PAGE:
Strive to promote the realisation that the travellers’ community is comprised of full citizens of Great Britain and Ireland whose civil rights are seldom adequately vindicated, who often suffer much hurt and damage through misuse by the media and who have a right to have their special contributions to Irish and British life, especially in music and craft work and other cultural activities, properly acknowledged and reported.

About Eeyore

Canadian artist and counter-jihad and freedom of speech activist as well as devout Schrödinger's catholic

12 Replies to “Rules for journalists by the National Union of Journalists”

  1. Political correctness strikes again, the vast majority of problems that we now face were created by the politically correct left and their MSM cheering squad.

  2. The person who wrote those “rules” is in reality a racist. Why, someone, who truly believes , all races all equal, would think that mentioning someone else’s looks is hurtful? Well nobody would, unless he feels sorry for those who aren’t white. It’s like saying: – “Don’t stare!” at someones handicap, scars, or disfiguration. -“Don’t mention she’s black! Poor thing! It must be horrible!”

  3. NUJ guidelines on race reporting
    Guidelines ratified by the National Union of Journalists (UK and Ireland) for all its members to follow when dealing with race relations subjects.
    Statement on race reporting with imnokuffars comments.
    1. The NUJ believes that the development of racist attitudes and the growth of fascist parties pose a threat to democracy, the rights of trade union organisations, a free press and the development of social harmony and well-being.
    1. The NUJ believes that free speech in any form that proposes right wing polices or promotes right wing views poses a threat to democracy and as such should be misrepresented in any way possible including outright lies, distortions and left wing bias.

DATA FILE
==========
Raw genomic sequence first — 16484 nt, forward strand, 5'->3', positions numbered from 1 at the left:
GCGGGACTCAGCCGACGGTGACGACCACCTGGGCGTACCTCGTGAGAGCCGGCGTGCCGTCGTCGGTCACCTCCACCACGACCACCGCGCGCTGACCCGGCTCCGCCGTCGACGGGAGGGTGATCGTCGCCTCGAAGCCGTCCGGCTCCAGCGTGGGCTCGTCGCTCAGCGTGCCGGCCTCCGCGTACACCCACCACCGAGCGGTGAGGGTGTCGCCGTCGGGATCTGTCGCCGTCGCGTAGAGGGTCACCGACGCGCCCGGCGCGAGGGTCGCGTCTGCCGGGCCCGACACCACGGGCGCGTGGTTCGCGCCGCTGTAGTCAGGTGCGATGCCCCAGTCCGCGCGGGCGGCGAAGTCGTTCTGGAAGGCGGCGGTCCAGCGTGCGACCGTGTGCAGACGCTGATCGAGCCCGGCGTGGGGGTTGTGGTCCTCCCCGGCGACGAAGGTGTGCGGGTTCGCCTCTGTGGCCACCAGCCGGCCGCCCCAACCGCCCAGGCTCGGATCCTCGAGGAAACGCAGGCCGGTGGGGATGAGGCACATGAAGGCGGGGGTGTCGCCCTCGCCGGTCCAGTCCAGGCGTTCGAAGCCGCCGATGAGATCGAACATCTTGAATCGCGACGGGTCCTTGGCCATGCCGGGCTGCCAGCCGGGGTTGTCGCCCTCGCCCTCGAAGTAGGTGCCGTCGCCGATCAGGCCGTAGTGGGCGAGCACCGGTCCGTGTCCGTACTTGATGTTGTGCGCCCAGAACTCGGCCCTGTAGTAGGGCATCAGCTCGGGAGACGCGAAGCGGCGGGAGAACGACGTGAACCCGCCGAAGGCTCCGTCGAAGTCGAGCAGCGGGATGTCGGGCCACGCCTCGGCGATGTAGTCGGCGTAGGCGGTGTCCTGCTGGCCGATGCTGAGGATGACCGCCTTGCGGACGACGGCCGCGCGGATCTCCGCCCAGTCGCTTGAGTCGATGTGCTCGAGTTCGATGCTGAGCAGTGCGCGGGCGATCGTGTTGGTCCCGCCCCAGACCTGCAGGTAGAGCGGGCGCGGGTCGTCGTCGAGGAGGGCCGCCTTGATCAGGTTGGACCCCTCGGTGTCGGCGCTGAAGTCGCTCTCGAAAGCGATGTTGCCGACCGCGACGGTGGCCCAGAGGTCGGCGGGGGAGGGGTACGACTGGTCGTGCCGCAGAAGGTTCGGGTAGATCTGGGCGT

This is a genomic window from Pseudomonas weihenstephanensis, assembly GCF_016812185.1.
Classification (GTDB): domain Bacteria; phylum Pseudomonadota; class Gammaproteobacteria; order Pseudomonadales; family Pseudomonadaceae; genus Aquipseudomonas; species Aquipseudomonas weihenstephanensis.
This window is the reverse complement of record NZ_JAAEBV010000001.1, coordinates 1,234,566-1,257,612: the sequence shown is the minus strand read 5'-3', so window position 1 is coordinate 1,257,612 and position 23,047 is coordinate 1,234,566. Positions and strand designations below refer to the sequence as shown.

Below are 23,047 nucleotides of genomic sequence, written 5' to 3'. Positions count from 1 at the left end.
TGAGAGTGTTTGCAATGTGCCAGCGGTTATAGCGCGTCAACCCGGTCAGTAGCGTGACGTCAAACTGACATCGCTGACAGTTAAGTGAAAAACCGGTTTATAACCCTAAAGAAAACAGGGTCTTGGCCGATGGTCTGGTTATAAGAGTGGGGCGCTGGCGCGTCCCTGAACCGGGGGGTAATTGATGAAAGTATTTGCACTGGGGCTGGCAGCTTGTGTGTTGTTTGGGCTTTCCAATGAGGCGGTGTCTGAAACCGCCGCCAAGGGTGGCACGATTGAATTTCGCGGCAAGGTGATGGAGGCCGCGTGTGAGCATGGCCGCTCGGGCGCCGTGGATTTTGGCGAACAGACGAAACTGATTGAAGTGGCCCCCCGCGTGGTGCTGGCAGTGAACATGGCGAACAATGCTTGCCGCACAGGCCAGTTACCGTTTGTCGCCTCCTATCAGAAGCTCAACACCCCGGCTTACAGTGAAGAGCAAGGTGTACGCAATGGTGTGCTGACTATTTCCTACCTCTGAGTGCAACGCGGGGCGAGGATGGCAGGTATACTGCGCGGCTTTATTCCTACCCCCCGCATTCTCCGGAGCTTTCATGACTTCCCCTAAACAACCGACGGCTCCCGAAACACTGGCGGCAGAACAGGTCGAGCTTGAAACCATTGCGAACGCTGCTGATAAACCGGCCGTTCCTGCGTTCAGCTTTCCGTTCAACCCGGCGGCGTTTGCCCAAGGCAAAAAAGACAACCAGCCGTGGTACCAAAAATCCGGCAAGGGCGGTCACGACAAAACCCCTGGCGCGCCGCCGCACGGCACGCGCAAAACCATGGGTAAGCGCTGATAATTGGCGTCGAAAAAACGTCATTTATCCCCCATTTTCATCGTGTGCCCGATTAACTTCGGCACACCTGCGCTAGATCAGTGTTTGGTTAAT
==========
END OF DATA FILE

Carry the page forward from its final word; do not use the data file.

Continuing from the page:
2. The NUJ believes that its members cannot avoid a measure of responsibility in fighting the evil of racism as expressed through the mass media.
    2. The NUJ believes that its adherents can avoid any responsibility for the outright lies and distortions they tell as they have the full backing of the discrimination laws and will be backed up by the rest of the MSM as we are in the majority.
    3. The NUJ reaffirms its total opposition to censorship but equally reaffirms its belief that press freedom must be conditioned by responsibility and an acknowledgement by all media workers of the need not to allow press freedom to be abused to slander a section of the community or to promote the evil of racism.
    3. The NUJ reaffirms its total commitment to censorship but reaffirms its belief that press freedom must be conditioned by its responsibility to promote the slander and abuse of anybody or any party that opposes cultural Marxism, Multiculturalism and Political correctness.
    4. The NUJ believes the methods and lies of the racists should be publicly and vigorously exposed.
    4. The NUJ believes that anything that contradicts its point(s) of view should always be promoted as lies even if there is truth inherent in the statements made. Be they verbal, written or filmed. We refer you to Gramsci and the Frankfurt school for further guidance.
    5. The NUJ believes that newspapers and magazines should not originate material which encourages discrimination on grounds of race or colour, as expressed in the NUJ’s rule book and code of conduct.
    5. The NUJ believes that newspapers and magazines should originate material which encourages discrimination against white people in general and political parties and individuals that oppose the point of view of the NUJ.
    6. The NUJ recognises the right of members to withhold their labour on grounds of conscience where employers are providing a platform for racist propaganda.
    6. The NUJ recognizes the right of members to withhold their labour on grounds of conscience where employers are providing a platform for anything that contradicts Multicultural values, ethics or beliefs.
    7. The NUJ believes that editors should ensure that coverage of race stories should be placed in a balanced context.
    7. The NUJ believes that editors should ensure that coverage of race stories should always be balanced in favour of minorities even where they are clearly in the wrong. Good practice on this issue is abundant and can be found in the Guardian, many other progressive papers and the BBC.